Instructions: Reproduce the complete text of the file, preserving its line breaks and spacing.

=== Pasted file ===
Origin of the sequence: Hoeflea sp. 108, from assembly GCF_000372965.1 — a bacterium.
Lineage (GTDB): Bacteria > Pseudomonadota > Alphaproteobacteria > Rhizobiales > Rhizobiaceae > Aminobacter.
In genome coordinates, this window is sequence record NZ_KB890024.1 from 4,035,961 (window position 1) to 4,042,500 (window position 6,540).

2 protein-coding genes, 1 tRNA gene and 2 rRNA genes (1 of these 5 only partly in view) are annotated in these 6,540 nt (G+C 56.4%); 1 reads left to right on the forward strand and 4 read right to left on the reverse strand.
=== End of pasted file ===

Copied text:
Origin of the sequence: Hoeflea sp. 108, from assembly GCF_000372965.1 — a bacterium.
Lineage (GTDB): Bacteria > Pseudomonadota > Alphaproteobacteria > Rhizobiales > Rhizobiaceae > Aminobacter.
In genome coordinates, this window is sequence record NZ_KB890024.1 from 4,035,961 (window position 1) to 4,042,500 (window position 6,540).

2 protein-coding genes, 1 tRNA gene and 2 rRNA genes (1 of these 5 only partly in view) are annotated in these 6,540 nt (G+C 56.4%); 1 reads left to right on the forward strand and 4 read right to left on the reverse strand.